Humans are on the right track to export our environmental problems to space


to be clear, Space isn’t exactly the Wild West. The Outer Space Treaty of 1967 – the grand charter of space law – laid out a framework and basic principles to guide responsible behavior in space. Negotiated and drafted during the Cold War era of heightened political tensions, the binding treaty largely addresses concerns at a time when the apocalypse represented a far more imminent threat than space junk. First, ban the deployment of nuclear weapons and other weapons of mass destruction in space. Four other international treaties dealing exclusively with outer space and related activities followed. These include the 1972 Liability Agreement, which establishes who should be liable for damage caused by space objects, and the 1979 Lunar Agreement, which attempts to prevent the commercial exploitation of outer space resources, such as mining resources to establish lunar colonies.

Today, what are now normal space activities (think plans to launch groups of hundreds to tens of thousands of satellites or even ambitious proposals to extract resources from near-Earth asteroids) are subject to the rules set at the time when such activity lay in the realm of science fiction.

The governing documents relating to space law are vague when it comes to the many scenarios that are now emerging, and the Moon Agreement has too few signatories to be effective. As a result, today’s private space companies can look at the founding half-century-old Outer Space Treaty, and the four agreements that followed, and reinterpret them in ways that could favor their bottom line, according to Jakho. For example, asteroid mining efforts have been bolstered by the argument that, according to the Outer Space Treaty, governments cannot extract and retain natural resources from an asteroid—but private companies can. (At best, space treaties do not provide a clear answer about the legality of asteroid mining.) Since private companies prioritize making money, “the basic rules of outer space must be expanded, built upon, and enforced.”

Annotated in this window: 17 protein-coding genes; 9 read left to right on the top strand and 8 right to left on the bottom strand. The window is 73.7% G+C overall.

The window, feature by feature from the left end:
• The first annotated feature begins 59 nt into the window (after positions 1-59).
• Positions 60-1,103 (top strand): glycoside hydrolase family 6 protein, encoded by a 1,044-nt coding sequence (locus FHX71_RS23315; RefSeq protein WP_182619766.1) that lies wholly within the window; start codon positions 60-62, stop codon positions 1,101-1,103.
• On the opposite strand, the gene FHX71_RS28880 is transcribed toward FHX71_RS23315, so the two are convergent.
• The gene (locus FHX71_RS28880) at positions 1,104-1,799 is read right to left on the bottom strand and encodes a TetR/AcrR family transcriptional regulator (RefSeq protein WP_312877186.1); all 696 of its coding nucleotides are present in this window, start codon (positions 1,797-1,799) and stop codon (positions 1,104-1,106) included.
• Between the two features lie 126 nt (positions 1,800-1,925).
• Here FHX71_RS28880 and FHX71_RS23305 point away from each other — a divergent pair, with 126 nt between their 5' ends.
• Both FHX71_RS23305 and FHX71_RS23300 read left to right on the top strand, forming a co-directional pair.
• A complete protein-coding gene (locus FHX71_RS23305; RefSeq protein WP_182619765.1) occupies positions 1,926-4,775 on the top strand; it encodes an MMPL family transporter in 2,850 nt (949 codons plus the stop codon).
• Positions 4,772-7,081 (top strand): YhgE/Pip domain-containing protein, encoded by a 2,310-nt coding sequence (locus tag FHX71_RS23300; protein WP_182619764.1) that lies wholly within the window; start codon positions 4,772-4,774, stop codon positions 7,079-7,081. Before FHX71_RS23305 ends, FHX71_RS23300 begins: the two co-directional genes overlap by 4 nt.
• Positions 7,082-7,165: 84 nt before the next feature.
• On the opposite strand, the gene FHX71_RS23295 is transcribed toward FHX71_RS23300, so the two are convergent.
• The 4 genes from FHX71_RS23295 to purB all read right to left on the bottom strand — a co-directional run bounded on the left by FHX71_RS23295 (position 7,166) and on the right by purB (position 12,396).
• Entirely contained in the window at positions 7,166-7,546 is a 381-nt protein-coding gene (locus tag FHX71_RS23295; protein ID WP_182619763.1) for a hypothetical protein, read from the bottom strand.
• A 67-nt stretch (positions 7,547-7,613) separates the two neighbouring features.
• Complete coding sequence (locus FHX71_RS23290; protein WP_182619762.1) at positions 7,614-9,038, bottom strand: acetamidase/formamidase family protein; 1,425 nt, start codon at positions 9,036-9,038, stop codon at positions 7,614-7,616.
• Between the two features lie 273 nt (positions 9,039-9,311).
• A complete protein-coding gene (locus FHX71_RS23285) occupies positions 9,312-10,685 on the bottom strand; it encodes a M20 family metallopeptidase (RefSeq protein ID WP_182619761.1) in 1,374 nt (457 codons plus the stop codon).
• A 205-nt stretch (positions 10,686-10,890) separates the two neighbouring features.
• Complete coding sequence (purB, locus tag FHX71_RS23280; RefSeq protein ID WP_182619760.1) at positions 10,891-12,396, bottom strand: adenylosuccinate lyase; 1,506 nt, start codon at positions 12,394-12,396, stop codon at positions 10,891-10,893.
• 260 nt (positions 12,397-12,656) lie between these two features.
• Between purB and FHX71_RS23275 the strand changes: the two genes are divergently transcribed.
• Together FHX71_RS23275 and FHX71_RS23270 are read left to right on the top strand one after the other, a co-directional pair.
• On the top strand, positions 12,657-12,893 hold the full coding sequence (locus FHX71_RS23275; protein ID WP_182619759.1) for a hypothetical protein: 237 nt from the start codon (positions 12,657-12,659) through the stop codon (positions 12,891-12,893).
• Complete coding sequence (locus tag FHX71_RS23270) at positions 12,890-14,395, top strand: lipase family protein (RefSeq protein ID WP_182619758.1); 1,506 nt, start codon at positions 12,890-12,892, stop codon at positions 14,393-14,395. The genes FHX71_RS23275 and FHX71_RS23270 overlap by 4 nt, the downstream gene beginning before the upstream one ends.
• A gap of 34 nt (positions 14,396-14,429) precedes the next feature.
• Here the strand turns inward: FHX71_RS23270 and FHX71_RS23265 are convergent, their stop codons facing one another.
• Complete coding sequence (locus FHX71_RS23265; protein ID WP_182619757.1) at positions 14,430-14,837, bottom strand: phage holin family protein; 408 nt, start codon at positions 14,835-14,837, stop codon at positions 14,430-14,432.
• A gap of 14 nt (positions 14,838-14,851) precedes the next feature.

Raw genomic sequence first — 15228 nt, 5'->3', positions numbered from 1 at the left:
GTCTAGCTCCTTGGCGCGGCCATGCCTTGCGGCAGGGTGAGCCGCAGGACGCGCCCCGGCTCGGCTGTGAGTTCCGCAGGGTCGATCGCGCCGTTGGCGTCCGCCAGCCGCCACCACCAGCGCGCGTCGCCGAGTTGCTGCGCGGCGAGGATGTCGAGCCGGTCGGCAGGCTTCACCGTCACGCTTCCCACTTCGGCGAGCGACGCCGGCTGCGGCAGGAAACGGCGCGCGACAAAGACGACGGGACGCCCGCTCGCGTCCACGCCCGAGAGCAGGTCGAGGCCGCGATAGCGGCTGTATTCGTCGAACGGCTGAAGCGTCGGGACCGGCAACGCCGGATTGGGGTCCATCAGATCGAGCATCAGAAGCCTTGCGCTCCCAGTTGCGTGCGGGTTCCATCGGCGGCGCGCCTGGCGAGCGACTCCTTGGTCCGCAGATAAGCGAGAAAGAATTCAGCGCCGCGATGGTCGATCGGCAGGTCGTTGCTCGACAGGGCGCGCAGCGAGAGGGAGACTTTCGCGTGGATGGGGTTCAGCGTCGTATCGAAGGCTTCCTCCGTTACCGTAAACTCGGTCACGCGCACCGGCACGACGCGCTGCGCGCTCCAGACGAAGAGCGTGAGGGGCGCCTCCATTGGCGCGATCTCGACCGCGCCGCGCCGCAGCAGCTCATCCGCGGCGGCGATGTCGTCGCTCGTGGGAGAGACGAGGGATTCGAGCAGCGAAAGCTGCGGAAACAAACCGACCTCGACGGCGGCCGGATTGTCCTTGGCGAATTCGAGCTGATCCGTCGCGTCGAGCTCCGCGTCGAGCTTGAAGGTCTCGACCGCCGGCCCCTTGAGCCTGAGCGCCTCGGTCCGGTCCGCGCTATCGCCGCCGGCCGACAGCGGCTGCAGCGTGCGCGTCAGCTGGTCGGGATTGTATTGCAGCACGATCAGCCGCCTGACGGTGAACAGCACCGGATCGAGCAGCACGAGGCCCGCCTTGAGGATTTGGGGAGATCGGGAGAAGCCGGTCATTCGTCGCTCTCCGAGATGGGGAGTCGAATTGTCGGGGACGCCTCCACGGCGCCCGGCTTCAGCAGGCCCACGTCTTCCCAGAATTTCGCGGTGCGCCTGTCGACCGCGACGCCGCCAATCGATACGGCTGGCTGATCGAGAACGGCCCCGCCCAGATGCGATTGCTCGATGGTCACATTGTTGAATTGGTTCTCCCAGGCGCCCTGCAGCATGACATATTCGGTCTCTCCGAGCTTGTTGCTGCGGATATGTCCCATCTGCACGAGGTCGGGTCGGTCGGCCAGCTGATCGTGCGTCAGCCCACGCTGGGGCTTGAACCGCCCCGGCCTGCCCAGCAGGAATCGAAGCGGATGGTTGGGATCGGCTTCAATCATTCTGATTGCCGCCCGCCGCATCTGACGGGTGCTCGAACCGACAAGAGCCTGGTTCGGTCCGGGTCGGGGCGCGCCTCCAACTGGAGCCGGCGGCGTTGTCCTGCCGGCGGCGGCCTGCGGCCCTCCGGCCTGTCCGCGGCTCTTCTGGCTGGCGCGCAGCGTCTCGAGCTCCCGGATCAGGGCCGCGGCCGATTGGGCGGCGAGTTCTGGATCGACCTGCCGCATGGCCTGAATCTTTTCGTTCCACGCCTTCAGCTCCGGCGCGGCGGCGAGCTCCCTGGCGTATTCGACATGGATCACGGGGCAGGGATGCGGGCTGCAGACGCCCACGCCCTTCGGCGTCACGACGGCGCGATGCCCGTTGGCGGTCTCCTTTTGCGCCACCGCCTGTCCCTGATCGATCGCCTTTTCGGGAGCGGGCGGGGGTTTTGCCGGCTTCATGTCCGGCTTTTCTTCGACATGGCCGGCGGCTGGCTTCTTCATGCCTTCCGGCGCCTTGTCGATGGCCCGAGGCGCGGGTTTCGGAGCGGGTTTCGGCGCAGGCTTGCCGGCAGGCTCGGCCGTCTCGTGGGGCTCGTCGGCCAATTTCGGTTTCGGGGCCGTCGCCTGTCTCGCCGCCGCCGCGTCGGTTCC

Efforts were Made to address this problem. Regulatory bodies such as the United Nations Office for Outer Space Affairs (UNOOSA) and experts from the governmental, non-governmental and commercial space have come together to outline the building blocks for the new administration to address existing gaps in space law. Given the turmoil of outer space activity in recent years, the United Nations Office for Outer Space Affairs (UNOOSA) has formulated some widely accepted guidelines for debris mitigation and long-term sustainability. (The guidelines suggest safe debris mitigation, removal practices, and good behavior in general, such as advising all space objects to be registered and tracked and 90 percent removed from orbit by the end of their mission.) To address policy loopholes in space law – it is a “non-binding law”, a non-binding international instrument that no one is under any legal obligation to comply with. However, some countries – such as the United States, China and India – have incorporated standards from international legal principles for good conduct in space into their national space licensing legislation.

Multinational initiatives led by individual space-faring countries, such as the recent US-sponsored Artemis Accords, suggest an alternative path. Named for NASA’s Dedicated Human Spaceflight Program, they are general guidelines that nations must follow as they explore the Moon—that is, be peaceful, work together, and leave no scrap. However, the agreements have yet to be signed by major US allies and space partners, such as Germany and France. In the meantime, a concrete path to an international agreement could come soon. In the first week of November, representatives from the United Kingdom proposed that the United Nations organize a working group – the first step in treaty negotiations – to develop new standards for international extraterrestrial behaviour.



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